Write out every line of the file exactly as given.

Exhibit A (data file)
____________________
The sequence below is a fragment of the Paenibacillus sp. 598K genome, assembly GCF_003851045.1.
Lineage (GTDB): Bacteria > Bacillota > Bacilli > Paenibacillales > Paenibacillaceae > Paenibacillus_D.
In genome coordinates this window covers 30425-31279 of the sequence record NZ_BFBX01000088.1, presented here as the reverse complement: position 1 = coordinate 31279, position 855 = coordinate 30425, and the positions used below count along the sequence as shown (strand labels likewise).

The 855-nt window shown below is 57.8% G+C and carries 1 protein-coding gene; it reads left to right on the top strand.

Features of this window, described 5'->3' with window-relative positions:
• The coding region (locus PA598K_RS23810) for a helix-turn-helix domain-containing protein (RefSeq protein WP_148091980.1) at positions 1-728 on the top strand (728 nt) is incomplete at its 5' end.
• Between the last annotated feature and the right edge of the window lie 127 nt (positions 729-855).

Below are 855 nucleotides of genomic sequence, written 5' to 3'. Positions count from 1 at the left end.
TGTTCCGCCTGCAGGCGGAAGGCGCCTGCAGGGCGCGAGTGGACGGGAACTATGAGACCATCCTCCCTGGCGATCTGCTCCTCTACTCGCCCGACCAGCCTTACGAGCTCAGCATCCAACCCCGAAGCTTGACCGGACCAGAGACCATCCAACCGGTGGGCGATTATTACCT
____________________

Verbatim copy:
The sequence below is a fragment of the Paenibacillus sp. 598K genome, assembly GCF_003851045.1.
Lineage (GTDB): Bacteria > Bacillota > Bacilli > Paenibacillales > Paenibacillaceae > Paenibacillus_D.
In genome coordinates this window covers 30425-31279 of the sequence record NZ_BFBX01000088.1, presented here as the reverse complement: position 1 = coordinate 31279, position 855 = coordinate 30425, and the positions used below count along the sequence as shown (strand labels likewise).

The 855-nt window shown below is 57.8% G+C and carries 1 protein-coding gene; it reads left to right on the top strand.

Features of this window, described 5'->3' with window-relative positions:
• The coding region (locus PA598K_RS23810) for a helix-turn-helix domain-containing protein (RefSeq protein WP_148091980.1) at positions 1-728 on the top strand (728 nt) is incomplete at its 5' end.
• Between the last annotated feature and the right edge of the window lie 127 nt (positions 729-855).

Below are 855 nucleotides of genomic sequence, written 5' to 3'. Positions count from 1 at the left end.
TGTTCCGCCTGCAGGCGGAAGGCGCCTGCAGGGCGCGAGTGGACGGGAACTATGAGACCATCCTCCCTGGCGATCTGCTCCTCTACTCGCCCGACCAGCCTTACGAGCTCAGCATCCAACCCCGAAGCTTGACCGGACCAGAGACCATCCAACCGGTGGGCGATTATTACCT